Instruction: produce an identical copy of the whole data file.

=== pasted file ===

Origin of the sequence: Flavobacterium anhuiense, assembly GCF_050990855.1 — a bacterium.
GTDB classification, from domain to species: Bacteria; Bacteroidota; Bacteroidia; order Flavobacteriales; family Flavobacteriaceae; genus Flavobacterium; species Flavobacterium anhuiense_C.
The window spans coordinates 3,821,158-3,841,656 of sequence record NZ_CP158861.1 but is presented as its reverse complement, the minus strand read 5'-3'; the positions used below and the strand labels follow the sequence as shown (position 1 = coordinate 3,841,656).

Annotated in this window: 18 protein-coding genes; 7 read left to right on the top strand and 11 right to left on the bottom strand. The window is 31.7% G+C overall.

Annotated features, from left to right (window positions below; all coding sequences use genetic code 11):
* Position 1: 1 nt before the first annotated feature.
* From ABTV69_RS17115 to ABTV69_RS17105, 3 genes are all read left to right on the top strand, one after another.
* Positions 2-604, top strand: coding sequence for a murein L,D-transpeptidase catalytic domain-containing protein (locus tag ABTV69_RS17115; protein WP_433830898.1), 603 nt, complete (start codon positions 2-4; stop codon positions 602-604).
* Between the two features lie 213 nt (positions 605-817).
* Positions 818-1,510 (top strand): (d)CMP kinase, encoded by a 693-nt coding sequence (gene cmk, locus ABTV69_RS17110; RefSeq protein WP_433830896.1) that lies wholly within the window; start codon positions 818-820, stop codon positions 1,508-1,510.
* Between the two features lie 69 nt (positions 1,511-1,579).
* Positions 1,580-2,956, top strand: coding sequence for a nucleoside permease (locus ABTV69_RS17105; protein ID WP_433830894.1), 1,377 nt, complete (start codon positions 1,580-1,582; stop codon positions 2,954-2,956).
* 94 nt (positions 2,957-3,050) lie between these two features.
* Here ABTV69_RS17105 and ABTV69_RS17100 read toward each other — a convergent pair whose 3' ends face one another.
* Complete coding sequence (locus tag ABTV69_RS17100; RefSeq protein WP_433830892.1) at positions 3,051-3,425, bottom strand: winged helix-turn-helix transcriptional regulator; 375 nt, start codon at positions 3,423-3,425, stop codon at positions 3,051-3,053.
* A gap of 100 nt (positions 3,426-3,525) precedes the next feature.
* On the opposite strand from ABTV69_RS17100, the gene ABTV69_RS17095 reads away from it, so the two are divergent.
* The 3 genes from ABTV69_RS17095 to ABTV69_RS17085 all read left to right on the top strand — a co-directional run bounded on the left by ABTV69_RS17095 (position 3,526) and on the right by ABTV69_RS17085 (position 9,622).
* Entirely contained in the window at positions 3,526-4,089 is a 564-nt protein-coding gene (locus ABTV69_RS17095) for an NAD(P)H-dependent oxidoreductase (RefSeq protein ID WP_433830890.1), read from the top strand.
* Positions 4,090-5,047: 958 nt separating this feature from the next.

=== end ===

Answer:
Origin of the sequence: Flavobacterium anhuiense, assembly GCF_050990855.1 — a bacterium.
GTDB classification, from domain to species: Bacteria; Bacteroidota; Bacteroidia; order Flavobacteriales; family Flavobacteriaceae; genus Flavobacterium; species Flavobacterium anhuiense_C.
The window spans coordinates 3,821,158-3,841,656 of sequence record NZ_CP158861.1 but is presented as its reverse complement, the minus strand read 5'-3'; the positions used below and the strand labels follow the sequence as shown (position 1 = coordinate 3,841,656).

Annotated in this window: 18 protein-coding genes; 7 read left to right on the top strand and 11 right to left on the bottom strand. The window is 31.7% G+C overall.

Annotated features, from left to right (window positions below; all coding sequences use genetic code 11):
* Position 1: 1 nt before the first annotated feature.
* From ABTV69_RS17115 to ABTV69_RS17105, 3 genes are all read left to right on the top strand, one after another.
* Positions 2-604, top strand: coding sequence for a murein L,D-transpeptidase catalytic domain-containing protein (locus tag ABTV69_RS17115; protein WP_433830898.1), 603 nt, complete (start codon positions 2-4; stop codon positions 602-604).
* Between the two features lie 213 nt (positions 605-817).
* Positions 818-1,510 (top strand): (d)CMP kinase, encoded by a 693-nt coding sequence (gene cmk, locus ABTV69_RS17110; RefSeq protein WP_433830896.1) that lies wholly within the window; start codon positions 818-820, stop codon positions 1,508-1,510.
* Between the two features lie 69 nt (positions 1,511-1,579).
* Positions 1,580-2,956, top strand: coding sequence for a nucleoside permease (locus ABTV69_RS17105; protein ID WP_433830894.1), 1,377 nt, complete (start codon positions 1,580-1,582; stop codon positions 2,954-2,956).
* 94 nt (positions 2,957-3,050) lie between these two features.
* Here ABTV69_RS17105 and ABTV69_RS17100 read toward each other — a convergent pair whose 3' ends face one another.
* Complete coding sequence (locus tag ABTV69_RS17100; RefSeq protein WP_433830892.1) at positions 3,051-3,425, bottom strand: winged helix-turn-helix transcriptional regulator; 375 nt, start codon at positions 3,423-3,425, stop codon at positions 3,051-3,053.
* A gap of 100 nt (positions 3,426-3,525) precedes the next feature.
* On the opposite strand from ABTV69_RS17100, the gene ABTV69_RS17095 reads away from it, so the two are divergent.
* The 3 genes from ABTV69_RS17095 to ABTV69_RS17085 all read left to right on the top strand — a co-directional run bounded on the left by ABTV69_RS17095 (position 3,526) and on the right by ABTV69_RS17085 (position 9,622).
* Entirely contained in the window at positions 3,526-4,089 is a 564-nt protein-coding gene (locus ABTV69_RS17095) for an NAD(P)H-dependent oxidoreductase (RefSeq protein ID WP_433830890.1), read from the top strand.
* Positions 4,090-5,047: 958 nt separating this feature from the next.